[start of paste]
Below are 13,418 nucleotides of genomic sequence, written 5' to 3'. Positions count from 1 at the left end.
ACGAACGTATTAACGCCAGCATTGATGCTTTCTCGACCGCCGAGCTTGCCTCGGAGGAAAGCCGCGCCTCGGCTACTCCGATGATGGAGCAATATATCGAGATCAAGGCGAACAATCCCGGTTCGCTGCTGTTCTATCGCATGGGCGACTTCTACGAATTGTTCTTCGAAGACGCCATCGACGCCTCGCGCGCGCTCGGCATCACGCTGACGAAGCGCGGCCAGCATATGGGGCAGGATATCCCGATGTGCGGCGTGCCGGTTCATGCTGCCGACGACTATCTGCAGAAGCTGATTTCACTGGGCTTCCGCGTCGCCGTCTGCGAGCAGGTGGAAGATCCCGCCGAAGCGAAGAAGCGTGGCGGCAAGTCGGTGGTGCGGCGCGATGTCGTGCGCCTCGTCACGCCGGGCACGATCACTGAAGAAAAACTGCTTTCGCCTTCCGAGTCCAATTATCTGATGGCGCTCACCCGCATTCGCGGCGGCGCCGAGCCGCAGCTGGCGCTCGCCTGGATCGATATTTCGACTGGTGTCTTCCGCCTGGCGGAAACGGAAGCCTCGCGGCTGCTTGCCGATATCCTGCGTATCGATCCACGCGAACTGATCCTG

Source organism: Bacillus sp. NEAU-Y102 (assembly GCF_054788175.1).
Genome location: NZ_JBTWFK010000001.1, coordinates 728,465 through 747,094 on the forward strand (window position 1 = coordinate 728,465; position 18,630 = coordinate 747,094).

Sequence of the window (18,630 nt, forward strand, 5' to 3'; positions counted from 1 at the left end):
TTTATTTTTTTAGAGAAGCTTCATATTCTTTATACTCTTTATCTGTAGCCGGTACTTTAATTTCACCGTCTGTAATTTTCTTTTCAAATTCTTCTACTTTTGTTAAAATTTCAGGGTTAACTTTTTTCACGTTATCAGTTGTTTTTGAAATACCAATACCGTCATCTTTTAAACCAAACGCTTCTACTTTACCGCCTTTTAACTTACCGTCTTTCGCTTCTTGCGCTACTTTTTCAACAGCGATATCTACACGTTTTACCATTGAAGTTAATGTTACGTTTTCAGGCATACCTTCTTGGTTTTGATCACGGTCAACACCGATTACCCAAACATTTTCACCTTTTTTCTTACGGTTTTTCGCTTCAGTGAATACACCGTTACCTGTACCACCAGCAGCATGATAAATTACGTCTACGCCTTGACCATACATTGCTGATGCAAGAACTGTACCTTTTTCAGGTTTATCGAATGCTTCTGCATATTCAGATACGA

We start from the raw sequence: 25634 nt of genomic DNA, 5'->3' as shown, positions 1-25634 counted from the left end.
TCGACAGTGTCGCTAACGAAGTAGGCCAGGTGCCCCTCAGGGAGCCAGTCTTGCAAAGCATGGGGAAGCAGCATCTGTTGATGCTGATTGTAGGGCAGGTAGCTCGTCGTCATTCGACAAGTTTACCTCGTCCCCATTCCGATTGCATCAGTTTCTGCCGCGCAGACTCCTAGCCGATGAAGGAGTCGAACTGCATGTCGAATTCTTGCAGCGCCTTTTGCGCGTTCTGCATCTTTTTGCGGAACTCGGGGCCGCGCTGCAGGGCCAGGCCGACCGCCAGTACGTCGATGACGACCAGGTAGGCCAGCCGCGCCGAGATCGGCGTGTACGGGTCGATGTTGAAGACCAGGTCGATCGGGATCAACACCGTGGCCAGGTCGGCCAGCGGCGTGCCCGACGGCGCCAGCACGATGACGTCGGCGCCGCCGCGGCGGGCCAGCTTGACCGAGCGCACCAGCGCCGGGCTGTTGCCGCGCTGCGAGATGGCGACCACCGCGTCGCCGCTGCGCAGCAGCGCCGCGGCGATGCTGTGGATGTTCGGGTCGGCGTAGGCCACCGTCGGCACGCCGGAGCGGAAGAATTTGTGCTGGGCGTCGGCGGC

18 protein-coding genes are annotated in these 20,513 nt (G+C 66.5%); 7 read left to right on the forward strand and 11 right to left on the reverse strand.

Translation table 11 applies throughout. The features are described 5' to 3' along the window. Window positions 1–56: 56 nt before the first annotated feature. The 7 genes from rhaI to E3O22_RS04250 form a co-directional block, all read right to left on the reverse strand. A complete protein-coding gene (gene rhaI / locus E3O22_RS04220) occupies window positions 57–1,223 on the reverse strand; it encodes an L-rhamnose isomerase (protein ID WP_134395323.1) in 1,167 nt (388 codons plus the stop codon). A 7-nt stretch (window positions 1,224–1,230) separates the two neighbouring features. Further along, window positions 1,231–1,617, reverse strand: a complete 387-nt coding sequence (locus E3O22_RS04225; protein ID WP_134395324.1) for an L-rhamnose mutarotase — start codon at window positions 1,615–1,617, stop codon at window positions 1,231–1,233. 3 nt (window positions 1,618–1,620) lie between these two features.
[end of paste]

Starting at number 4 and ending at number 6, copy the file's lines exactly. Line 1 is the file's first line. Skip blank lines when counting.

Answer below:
Genome location: NZ_JBTWFK010000001.1, coordinates 728,465 through 747,094 on the forward strand (window position 1 = coordinate 728,465; position 18,630 = coordinate 747,094).

Sequence of the window (18,630 nt, forward strand, 5' to 3'; positions counted from 1 at the left end):
TTTATTTTTTTAGAGAAGCTTCATATTCTTTATACTCTTTATCTGTAGCCGGTACTTTAATTTCACCGTCTGTAATTTTCTTTTCAAATTCTTCTACTTTTGTTAAAATTTCAGGGTTAACTTTTTTCACGTTATCAGTTGTTTTTGAAATACCAATACCGTCATCTTTTAAACCAAACGCTTCTACTTTACCGCCTTTTAACTTACCGTCTTTCGCTTCTTGCGCTACTTTTTCAACAGCGATATCTACACGTTTTACCATTGAAGTTAATGTTACGTTTTCAGGCATACCTTCTTGGTTTTGATCACGGTCAACACCGATTACCCAAACATTTTCACCTTTTTTCTTACGGTTTTTCGCTTCAGTGAATACACCGTTACCTGTACCACCAGCAGCATGATAAATTACGTCTACGCCTTGACCATACATTGCTGATGCAAGAACTGTACCTTTTTCAGGTTTATCGAATGCTTCTGCATATTCAGATACGA